What's Working: Adore-a-Bull Rescue says Pitbulls aren't bullies

What's Working: Adore-a-Bull Rescue says Pitbulls aren't bullies

At the Bridgewater Falls Petsmart, two little girls apply to adopt a new puppy and also possibly save a life. Carson is a five-month-old American Pitbull terrier mix. According to Adore-a-Bull rescue, pitbulls are the most popular shelter dogs in the Tri-state, and the most likely to stay there.

"A lot of them don't have a fate. Once they hit that shelter, it's the end of their life unless people like us intervene. We're the last hope dogs have of making it out alive."

Danny Kaiser co-founded Adore-a-Bull Rescue in 2009 to bring bully breeds to homes...and out of high-kill shelters.

"Even my dog I have at home I just couldn't fathom the fact that he was going to be euthanized, and to see what a great dog he is today," Kaiser said.

The pitbull's aggressive rep means many families won't take a chance on a bully. But one of Adore-a-Bull's foster moms says she's never seen her foster "son" Benny be anything but sweet to her two-and six-year-old kids.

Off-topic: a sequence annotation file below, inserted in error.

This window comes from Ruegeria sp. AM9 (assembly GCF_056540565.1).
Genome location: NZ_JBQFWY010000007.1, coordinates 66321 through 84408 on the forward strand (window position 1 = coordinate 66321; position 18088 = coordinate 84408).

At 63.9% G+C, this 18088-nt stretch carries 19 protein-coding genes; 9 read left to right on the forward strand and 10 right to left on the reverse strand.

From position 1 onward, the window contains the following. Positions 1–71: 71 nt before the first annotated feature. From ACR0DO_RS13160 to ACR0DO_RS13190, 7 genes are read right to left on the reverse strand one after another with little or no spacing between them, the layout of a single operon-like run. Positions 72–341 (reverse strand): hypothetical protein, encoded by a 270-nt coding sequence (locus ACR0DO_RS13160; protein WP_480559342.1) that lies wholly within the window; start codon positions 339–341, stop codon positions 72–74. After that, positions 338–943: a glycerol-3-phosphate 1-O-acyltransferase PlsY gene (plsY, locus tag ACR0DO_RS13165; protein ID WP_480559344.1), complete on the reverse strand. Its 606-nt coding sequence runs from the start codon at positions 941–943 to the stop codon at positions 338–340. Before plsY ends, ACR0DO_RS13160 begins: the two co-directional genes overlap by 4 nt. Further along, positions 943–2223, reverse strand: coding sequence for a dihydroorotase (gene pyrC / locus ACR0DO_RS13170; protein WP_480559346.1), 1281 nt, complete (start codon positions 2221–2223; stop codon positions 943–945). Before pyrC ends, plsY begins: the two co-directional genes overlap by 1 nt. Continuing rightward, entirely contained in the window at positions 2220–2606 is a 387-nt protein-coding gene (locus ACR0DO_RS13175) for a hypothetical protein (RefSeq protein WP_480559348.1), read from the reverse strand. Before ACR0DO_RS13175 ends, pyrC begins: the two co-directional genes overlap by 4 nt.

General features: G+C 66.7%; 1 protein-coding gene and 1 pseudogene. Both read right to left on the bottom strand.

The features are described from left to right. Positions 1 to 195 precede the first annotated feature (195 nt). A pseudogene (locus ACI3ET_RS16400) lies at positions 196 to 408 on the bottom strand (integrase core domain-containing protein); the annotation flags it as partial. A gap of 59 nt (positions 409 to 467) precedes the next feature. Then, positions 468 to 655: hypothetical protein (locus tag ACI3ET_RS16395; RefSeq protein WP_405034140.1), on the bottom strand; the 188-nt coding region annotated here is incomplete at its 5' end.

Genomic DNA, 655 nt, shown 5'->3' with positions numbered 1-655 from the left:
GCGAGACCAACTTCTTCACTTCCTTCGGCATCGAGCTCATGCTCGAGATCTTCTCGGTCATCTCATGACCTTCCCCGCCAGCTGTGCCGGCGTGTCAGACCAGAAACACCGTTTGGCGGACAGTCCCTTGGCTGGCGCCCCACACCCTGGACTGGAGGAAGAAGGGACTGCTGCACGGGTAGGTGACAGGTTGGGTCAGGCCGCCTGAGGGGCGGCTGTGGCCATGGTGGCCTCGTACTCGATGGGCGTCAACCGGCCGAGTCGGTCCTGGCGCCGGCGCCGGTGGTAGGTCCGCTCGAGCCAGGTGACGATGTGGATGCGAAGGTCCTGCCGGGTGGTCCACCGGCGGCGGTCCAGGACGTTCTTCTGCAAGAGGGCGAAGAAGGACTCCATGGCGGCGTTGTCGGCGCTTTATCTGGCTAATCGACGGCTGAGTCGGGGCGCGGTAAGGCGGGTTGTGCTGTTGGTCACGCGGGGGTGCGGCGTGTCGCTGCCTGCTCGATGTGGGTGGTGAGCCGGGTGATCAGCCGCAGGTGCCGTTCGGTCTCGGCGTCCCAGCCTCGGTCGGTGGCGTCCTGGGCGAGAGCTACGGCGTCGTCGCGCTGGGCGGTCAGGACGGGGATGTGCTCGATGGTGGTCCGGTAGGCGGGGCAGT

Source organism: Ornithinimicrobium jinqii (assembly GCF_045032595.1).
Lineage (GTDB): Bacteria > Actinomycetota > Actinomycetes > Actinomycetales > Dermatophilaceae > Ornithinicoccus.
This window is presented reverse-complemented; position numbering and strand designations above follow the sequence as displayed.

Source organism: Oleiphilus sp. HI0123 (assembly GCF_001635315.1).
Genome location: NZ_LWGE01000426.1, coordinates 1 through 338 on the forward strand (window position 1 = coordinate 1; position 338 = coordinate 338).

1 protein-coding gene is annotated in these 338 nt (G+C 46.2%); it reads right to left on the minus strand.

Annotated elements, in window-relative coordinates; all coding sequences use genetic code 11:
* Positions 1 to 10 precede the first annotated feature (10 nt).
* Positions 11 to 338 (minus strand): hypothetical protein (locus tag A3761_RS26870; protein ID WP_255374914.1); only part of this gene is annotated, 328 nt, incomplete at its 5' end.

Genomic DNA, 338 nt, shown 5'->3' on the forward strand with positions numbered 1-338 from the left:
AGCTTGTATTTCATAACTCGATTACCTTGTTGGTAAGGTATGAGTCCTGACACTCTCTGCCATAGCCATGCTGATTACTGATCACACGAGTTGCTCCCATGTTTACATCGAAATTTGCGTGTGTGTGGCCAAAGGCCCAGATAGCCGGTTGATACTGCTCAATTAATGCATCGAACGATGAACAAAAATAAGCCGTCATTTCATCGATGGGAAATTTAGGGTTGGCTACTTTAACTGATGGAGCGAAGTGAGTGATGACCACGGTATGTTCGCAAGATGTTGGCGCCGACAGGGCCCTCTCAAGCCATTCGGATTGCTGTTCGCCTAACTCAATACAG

"You know he just likes to be held and snuggled and he doesn't like to be separated from, well, what he thinks is his family," Sara Russell.

Adore-a-Bull wants to find families for their dogs and keep them there. That's why they screen each adoptive family.

"There's no point in taking them from one bad situation to another bad situation...you want nothing but the best for them, best for the breed," Kaiser said.

The Sibcy family thinks it'll be the best thing for Carson.

"Yeah no I think it all how they're raised, all who raises them," Eric Sibcy said.

Although the small rescue only handles about 18 dogs at a time, the group has placed 85 dogs in loving homes since December alone.

- Stephanie Woods